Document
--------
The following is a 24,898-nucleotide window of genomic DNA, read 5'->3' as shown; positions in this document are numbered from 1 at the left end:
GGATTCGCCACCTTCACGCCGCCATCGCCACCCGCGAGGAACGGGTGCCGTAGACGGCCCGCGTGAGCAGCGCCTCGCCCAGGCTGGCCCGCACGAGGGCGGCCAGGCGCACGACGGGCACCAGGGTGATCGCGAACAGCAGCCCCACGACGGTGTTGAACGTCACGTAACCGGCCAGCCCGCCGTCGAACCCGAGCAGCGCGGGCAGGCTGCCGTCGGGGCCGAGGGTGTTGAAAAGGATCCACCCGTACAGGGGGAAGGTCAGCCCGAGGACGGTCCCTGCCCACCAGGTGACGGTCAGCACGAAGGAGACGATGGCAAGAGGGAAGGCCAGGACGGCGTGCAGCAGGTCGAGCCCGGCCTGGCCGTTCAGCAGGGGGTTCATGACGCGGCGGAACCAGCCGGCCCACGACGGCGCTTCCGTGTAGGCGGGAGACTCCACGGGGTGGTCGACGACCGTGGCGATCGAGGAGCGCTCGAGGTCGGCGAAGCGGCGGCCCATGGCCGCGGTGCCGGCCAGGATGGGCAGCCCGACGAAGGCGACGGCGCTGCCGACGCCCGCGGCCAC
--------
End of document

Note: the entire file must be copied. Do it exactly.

The following is a 24,898-nucleotide window of genomic DNA, read 5'->3' as shown; positions in this document are numbered from 1 at the left end:
GGATTCGCCACCTTCACGCCGCCATCGCCACCCGCGAGGAACGGGTGCCGTAGACGGCCCGCGTGAGCAGCGCCTCGCCCAGGCTGGCCCGCACGAGGGCGGCCAGGCGCACGACGGGCACCAGGGTGATCGCGAACAGCAGCCCCACGACGGTGTTGAACGTCACGTAACCGGCCAGCCCGCCGTCGAACCCGAGCAGCGCGGGCAGGCTGCCGTCGGGGCCGAGGGTGTTGAAAAGGATCCACCCGTACAGGGGGAAGGTCAGCCCGAGGACGGTCCCTGCCCACCAGGTGACGGTCAGCACGAAGGAGACGATGGCAAGAGGGAAGGCCAGGACGGCGTGCAGCAGGTCGAGCCCGGCCTGGCCGTTCAGCAGGGGGTTCATGACGCGGCGGAACCAGCCGGCCCACGACGGCGCTTCCGTGTAGGCGGGAGACTCCACGGGGTGGTCGACGACCGTGGCGATCGAGGAGCGCTCGAGGTCGGCGAAGCGGCGGCCCATGGCCGCGGTGCCGGCCAGGATGGGCAGCCCGACGAAGGCGACGGCGCTGCCGACGCCCGCGGCCAC